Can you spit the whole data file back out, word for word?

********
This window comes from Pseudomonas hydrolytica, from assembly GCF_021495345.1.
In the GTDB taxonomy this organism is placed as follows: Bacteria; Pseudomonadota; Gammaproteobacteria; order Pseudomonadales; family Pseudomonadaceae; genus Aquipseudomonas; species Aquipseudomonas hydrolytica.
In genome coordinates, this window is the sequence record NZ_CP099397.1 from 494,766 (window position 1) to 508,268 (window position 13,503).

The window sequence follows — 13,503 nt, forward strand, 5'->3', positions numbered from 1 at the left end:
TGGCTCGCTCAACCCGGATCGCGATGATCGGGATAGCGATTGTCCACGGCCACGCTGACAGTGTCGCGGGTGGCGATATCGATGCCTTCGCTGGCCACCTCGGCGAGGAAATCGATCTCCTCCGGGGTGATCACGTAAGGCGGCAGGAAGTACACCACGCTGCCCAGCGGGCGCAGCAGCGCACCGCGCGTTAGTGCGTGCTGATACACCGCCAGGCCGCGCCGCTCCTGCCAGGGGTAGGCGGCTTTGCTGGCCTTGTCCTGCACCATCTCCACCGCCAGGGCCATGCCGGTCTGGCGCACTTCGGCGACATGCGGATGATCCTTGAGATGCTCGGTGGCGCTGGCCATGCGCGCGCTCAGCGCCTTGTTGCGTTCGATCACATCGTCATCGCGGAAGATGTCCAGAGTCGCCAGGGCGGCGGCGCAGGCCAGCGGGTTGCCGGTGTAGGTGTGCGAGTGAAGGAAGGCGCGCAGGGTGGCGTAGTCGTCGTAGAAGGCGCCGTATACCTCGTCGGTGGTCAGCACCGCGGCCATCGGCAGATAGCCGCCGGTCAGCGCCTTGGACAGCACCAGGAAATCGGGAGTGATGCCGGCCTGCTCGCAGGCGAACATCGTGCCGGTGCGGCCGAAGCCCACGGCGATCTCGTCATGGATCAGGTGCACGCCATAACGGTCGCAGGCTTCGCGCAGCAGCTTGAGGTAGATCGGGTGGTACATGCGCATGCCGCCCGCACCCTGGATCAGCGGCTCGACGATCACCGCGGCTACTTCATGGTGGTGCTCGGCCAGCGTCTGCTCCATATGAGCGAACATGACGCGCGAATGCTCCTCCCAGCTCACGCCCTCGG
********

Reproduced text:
This window comes from Pseudomonas hydrolytica, from assembly GCF_021495345.1.
In the GTDB taxonomy this organism is placed as follows: Bacteria; Pseudomonadota; Gammaproteobacteria; order Pseudomonadales; family Pseudomonadaceae; genus Aquipseudomonas; species Aquipseudomonas hydrolytica.
In genome coordinates, this window is the sequence record NZ_CP099397.1 from 494,766 (window position 1) to 508,268 (window position 13,503).

The window sequence follows — 13,503 nt, forward strand, 5'->3', positions numbered from 1 at the left end:
TGGCTCGCTCAACCCGGATCGCGATGATCGGGATAGCGATTGTCCACGGCCACGCTGACAGTGTCGCGGGTGGCGATATCGATGCCTTCGCTGGCCACCTCGGCGAGGAAATCGATCTCCTCCGGGGTGATCACGTAAGGCGGCAGGAAGTACACCACGCTGCCCAGCGGGCGCAGCAGCGCACCGCGCGTTAGTGCGTGCTGATACACCGCCAGGCCGCGCCGCTCCTGCCAGGGGTAGGCGGCTTTGCTGGCCTTGTCCTGCACCATCTCCACCGCCAGGGCCATGCCGGTCTGGCGCACTTCGGCGACATGCGGATGATCCTTGAGATGCTCGGTGGCGCTGGCCATGCGCGCGCTCAGCGCCTTGTTGCGTTCGATCACATCGTCATCGCGGAAGATGTCCAGAGTCGCCAGGGCGGCGGCGCAGGCCAGCGGGTTGCCGGTGTAGGTGTGCGAGTGAAGGAAGGCGCGCAGGGTGGCGTAGTCGTCGTAGAAGGCGCCGTATACCTCGTCGGTGGTCAGCACCGCGGCCATCGGCAGATAGCCGCCGGTCAGCGCCTTGGACAGCACCAGGAAATCGGGAGTGATGCCGGCCTGCTCGCAGGCGAACATCGTGCCGGTGCGGCCGAAGCCCACGGCGATCTCGTCATGGATCAGGTGCACGCCATAACGGTCGCAGGCTTCGCGCAGCAGCTTGAGGTAGATCGGGTGGTACATGCGCATGCCGCCCGCACCCTGGATCAGCGGCTCGACGATCACCGCGGCTACTTCATGGTGGTGCTCGGCCAGCGTCTGCTCCATATGAGCGAACATGACGCGCGAATGCTCCTCCCAGCTCACGCCCTCGG